Hidden Treasures – Rock Garden Pond

If you take a walk along the bay near Bayfront Park, look out for a well hidden treasure – a rock garden pond complete with mini bridge, water-lillies and lots of trees and plants.

It’s very relaxing and tranquil and if there’s a spare bench why not sit and chill a while.


Address: 301 Biscayne Blvd, Miami, FL 33132
301 Biscayne Blvd, Miami, FL 33132


Whilst visiting Matheson Hammock State Park, three cheeky Raccoons wandered by to investigate some nearby trash cans.

Raccoons possess amazing dexterity that allows them to open doors, jars, bottles and latches. They are also great climbers, which allows them to better access food and shelter.


Three Racoons out for a stroll in Matheson Hammock Park, FL
Three Raccoons out for a stroll in Matheson Hammock Park, FL

Fun Raccoon Facts

  • The raccoon’s scientific name, Procyon lotor, means “washer dog” although it is a closer relative to the bear family.
  • On the mammal IQ scale raccoons rank higher than cats and just below monkeys.
  • The raccoon has the ability to rotate their hind feet a full 180 degrees to allow for their ability to climb down from trees head first.
  • The word raccoon, derived from the Algonquin Indian word “arakun” means “he scratches with hands”.
  • The baby raccoon’s eyes do not open until 20 days or so after birth. It won’t have rings on its tail, or a mask around its eyes, until it’s older.

Activity: Nocturnal in nature, raccoons are mostly active at night. They are most active in spring, summer and fall, and will sleep in their dens for most of the winter.

Social Interaction: Raccoons are independent after 12 – 14 months of age. Adults live in loose knit communities of 4 – 5 raccoons for better protection against predators.

Communication: Raccoons communicate with each other using over 200 different sounds and 12 – 15 different calls.


Today, let’s walk in the footsteps of masters like Ansel Adams and focus on landscape photography.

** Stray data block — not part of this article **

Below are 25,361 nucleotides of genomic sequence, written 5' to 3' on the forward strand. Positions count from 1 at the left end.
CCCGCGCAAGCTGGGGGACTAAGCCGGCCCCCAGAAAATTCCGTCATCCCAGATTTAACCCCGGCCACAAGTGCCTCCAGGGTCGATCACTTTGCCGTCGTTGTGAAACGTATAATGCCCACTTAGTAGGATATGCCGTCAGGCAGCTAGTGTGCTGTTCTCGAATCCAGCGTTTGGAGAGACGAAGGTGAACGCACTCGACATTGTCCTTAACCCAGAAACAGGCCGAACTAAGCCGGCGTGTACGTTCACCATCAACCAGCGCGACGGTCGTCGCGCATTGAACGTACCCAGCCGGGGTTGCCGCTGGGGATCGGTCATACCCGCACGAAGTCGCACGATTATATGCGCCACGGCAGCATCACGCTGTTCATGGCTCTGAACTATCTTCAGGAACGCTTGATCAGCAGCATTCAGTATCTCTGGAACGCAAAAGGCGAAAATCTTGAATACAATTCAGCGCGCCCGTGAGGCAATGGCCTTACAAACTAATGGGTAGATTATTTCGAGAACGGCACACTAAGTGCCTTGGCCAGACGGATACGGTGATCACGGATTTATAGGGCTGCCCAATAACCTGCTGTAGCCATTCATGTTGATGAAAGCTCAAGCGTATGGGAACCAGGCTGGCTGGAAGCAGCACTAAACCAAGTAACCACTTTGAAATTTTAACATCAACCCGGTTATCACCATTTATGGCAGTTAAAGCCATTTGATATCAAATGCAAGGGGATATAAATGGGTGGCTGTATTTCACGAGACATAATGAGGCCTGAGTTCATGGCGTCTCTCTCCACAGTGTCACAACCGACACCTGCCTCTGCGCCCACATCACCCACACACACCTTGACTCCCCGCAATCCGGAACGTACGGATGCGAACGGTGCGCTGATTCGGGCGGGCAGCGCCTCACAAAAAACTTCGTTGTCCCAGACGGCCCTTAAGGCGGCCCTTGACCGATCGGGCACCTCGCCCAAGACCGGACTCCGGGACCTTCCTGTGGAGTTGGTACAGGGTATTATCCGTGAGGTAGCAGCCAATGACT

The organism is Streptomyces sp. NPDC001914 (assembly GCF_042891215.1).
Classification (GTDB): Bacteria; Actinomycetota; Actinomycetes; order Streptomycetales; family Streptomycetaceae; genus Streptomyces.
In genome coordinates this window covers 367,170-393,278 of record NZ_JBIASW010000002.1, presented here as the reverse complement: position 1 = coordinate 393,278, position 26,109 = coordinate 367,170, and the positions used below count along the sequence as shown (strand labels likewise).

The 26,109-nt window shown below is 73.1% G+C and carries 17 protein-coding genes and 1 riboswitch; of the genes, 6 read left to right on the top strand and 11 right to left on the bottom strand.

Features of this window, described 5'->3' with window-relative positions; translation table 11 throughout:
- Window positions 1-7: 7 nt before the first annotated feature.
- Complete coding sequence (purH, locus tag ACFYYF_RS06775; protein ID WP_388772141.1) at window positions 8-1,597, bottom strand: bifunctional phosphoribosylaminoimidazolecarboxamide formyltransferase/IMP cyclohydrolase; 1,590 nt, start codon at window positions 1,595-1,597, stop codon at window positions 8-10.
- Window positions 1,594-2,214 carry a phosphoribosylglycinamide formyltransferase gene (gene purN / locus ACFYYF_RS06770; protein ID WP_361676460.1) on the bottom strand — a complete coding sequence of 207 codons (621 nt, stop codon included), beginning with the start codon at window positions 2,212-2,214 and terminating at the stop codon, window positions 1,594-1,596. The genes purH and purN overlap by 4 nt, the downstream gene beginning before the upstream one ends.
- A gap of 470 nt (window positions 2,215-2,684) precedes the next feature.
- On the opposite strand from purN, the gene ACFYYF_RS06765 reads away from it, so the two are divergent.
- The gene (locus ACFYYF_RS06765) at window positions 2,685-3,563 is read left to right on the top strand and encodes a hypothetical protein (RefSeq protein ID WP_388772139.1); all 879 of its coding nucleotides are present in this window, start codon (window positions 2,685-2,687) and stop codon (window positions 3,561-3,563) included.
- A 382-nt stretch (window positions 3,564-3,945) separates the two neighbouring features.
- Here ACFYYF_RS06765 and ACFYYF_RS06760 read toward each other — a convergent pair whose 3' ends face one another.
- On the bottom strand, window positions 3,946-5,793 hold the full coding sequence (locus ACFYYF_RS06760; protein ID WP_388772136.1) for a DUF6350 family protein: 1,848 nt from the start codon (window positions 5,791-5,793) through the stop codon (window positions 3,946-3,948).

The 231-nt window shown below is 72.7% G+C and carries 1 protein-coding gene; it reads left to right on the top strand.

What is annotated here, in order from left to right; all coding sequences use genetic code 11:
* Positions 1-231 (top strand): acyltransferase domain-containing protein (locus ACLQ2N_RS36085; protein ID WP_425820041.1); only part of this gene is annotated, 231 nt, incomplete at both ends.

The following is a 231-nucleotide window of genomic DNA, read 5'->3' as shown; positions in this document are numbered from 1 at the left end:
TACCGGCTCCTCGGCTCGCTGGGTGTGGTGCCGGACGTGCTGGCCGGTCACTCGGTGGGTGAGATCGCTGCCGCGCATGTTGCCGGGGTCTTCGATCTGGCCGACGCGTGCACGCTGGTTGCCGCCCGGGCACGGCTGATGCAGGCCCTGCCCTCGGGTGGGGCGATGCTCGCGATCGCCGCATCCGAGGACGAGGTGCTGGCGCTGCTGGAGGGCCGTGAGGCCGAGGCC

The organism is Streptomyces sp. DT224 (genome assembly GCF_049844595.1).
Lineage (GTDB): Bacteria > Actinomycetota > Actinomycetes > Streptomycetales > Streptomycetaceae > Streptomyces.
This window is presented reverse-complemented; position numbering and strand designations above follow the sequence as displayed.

Landscapes generally focus on wide, vast depictions of nature and all of its elements, from formations to weather. In this genre of photography, you won’t find much of a human presence: nature itself is the subject.


South Pointe, Miami Beach
South Pointe, Miami Beach
A watery oasis near Oleta State Park, FL
A watery oasis near Oleta State Park, FL
Lifeguard Hut Miami Beach
Lifeguard Hut Miami Beach
A Magnificent View
A Magnificent View – Bill Baggs State Park, FL
Interesting Shapes formed by nature
Interesting Shapes formed by nature

The Natural World

A good photographer is a constant observer: always watching and studying a scene, from patterns in city traffic to movements in nature. A photographer notices big, sweeping changes — like the sky at dusk — but also the tiniest details.

Exploring the outdoors, with camera in hand, is an opportunity to look for natural lines that lead our eyes to different parts of a frame. Envision the bend of a stream, or the curve of a petal: how can you use these lines in your composition? If you see strong vertical, horizontal, or diagonal lines, can you play with the orientation to create a more dynamic composition?

The Natural World

Interesting Tree bark
Rainbow Eucalyptus Tree has interesting Tree bark – Miami Botanical Gardens
A Lizard examining a tree
A Lizard examining a burnt tree – Bill Baggs Cape Florida State Park
Did you spot the frog relaxing?
Did you spot the cheeky frog? He looks so comfortable in his own private oasis